In Re James W. Raymond, et al., Appellants, 835 F.2d 872 (Fed. Cir. 1987)Annotate this Case
Before FRIEDMAN, PAULINE NEWMAN and ARCHER, Circuit Judges.
ARCHER, Circuit Judge.
James W. Raymond and James A. Millett seek review of the final decision of the United States Patent and Trademark Office (PTO) Board of Patent Appeals and Interferences (board) sustaining the final rejection under 35 U.S.C. § 103 of claims 1 and 3 of patent application serial number 342,144 (appeal number 602-78). We reverse the board's decision.
Independent claim 1 is directed toward a door latch assembly which includes a dead bolt and a plunger, both of which are biased toward their extended position by separate spring means. A crank is provided that has an extension which abuts the rear of the dead bolt. The crank rotates to withdraw and extend the dead bolt. The crank is defined in claim 1 as "having an end disposed adjacent to ... the rear end of the dead bolt when the crank is in its first angular position in which the crank is in substantial alignment with the dead bolt so as to serve as a stop for said dead bolt when the dead bolt is in its extended position so as to prevent the dead bolt from being forced back to its retracted position."
Claim 1 was rejected as being obvious under under 35 U.S.C. § 103. For a claimed invention to be obvious, there must be some suggestion for the claimed construction in the prior art when viewed as a whole. Interconnect Planning Corp. v. Feil, 774 F.2d 1132, 1143, 227 USPQ 543, 551 (Fed. Cir. 1985). Independent claim 1 was rejected as being unpatentable over German Patent No. 75,175 to Busby. Busby discloses a lock mechanism including a dead bolt and a plunger, both of which are spring biased. The primary difference between Busby and the invention of claim 1 is in the position and operation of the crank. In Busby the crank is positioned below the dead bolt while in the invention defined by claim 1 the crank must be behind the dead bolt. Further, in claim 1 the crank is in substantial alignment with the dead bolt when it is in its extended position, while this is not so in Busby.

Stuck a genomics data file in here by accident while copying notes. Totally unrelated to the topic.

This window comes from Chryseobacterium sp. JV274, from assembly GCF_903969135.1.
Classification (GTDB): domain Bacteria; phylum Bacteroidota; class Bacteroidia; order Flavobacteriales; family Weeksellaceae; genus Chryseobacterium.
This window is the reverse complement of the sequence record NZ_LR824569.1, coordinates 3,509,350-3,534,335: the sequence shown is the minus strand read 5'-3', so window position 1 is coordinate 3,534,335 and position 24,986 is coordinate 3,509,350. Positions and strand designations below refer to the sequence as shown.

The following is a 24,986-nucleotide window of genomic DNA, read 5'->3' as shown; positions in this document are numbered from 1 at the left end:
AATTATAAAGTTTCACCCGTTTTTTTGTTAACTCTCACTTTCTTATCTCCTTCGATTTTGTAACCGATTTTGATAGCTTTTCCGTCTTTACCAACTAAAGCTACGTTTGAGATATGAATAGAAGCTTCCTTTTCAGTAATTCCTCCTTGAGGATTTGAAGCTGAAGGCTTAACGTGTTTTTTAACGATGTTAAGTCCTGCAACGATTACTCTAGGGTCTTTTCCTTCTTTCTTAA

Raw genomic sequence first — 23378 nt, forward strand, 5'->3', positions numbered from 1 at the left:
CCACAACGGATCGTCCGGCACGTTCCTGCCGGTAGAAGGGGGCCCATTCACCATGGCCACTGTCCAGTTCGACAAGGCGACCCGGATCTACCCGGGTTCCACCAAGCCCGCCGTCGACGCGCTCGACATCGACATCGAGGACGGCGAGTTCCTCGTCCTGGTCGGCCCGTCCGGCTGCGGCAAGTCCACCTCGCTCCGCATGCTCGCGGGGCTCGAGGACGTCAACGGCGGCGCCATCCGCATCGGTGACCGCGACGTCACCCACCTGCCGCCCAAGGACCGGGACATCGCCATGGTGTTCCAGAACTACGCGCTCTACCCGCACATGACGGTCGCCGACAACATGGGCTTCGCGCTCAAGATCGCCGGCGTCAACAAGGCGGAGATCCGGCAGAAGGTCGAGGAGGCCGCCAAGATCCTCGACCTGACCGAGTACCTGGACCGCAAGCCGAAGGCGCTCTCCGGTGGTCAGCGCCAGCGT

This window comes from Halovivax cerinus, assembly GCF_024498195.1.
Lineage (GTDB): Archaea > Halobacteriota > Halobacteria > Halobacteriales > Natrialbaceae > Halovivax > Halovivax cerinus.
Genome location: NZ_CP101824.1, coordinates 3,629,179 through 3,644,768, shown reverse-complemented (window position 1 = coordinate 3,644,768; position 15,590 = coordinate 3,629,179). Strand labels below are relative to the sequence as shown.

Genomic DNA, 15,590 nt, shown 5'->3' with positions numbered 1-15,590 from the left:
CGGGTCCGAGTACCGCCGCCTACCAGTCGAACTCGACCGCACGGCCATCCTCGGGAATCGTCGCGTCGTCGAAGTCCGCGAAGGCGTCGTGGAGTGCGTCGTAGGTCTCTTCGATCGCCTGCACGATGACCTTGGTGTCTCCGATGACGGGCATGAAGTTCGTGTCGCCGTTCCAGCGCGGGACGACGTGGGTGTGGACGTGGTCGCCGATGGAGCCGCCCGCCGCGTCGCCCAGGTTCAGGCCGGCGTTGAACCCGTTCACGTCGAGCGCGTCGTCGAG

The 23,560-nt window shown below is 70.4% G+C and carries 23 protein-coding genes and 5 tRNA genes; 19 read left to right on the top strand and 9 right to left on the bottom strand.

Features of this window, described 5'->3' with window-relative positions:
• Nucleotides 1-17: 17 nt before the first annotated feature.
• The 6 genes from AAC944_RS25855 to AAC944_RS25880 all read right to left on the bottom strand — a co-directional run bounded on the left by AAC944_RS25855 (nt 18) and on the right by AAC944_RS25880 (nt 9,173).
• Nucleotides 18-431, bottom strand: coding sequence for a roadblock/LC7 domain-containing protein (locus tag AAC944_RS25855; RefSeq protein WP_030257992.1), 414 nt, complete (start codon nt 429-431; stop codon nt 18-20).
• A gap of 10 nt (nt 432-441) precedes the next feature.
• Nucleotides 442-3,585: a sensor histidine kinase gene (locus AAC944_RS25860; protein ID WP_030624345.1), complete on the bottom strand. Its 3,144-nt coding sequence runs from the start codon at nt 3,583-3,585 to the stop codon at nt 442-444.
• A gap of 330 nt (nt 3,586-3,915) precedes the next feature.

The board determined that the claimed configuration defined in claim 1 would have been an obvious choice and design in view of Busby. However, there is nothing in the prior art to suggest modifying Busby to attain the claimed configuration. In placing the crank behind the dead bolt and arranging the crank so that it is in substantial alignment with the dead bolt, appellants assert that substantially improved results are achieved. More particularly, when the crank is in substantial alignment with the dead bolt, a positive stop is provided so that it cannot be forced to move against the crank. While the Busby reference discloses that the crank will act as a stop, the stopping mechanism and action are not the same as that achieved by the claimed invention. Moreover, the crank disclosed by Busby has a projection which is positioned in a slot in the dead bolt. This projection functions both to extend and to retract the dead bolt. If the crank in Busby were positioned behind the dead bolt, as required by claim 1, the projection could not function to retract the bolt. Thus positioning the crank in Busby behind the dead bolt would not have been merely a design choice as the board stated.
In view of the lack of disclosure in the prior art of the claimed structure, the lack of suggestion or incentive to modify the prior art to achieve such configuration and the different, and asserted to be improved, manner in which the stop action is achieved, the claimed invention is not rendered obvious by Busby. See Lindemann Maschinenfabrik GmbH v. American Hoist and Derrick Co., 730 F.2d 1452, 1460, 221 USPQ 481, 488 (Fed. Cir. 1984).
Claim 3 depends from claim 1 and need not be considered separately.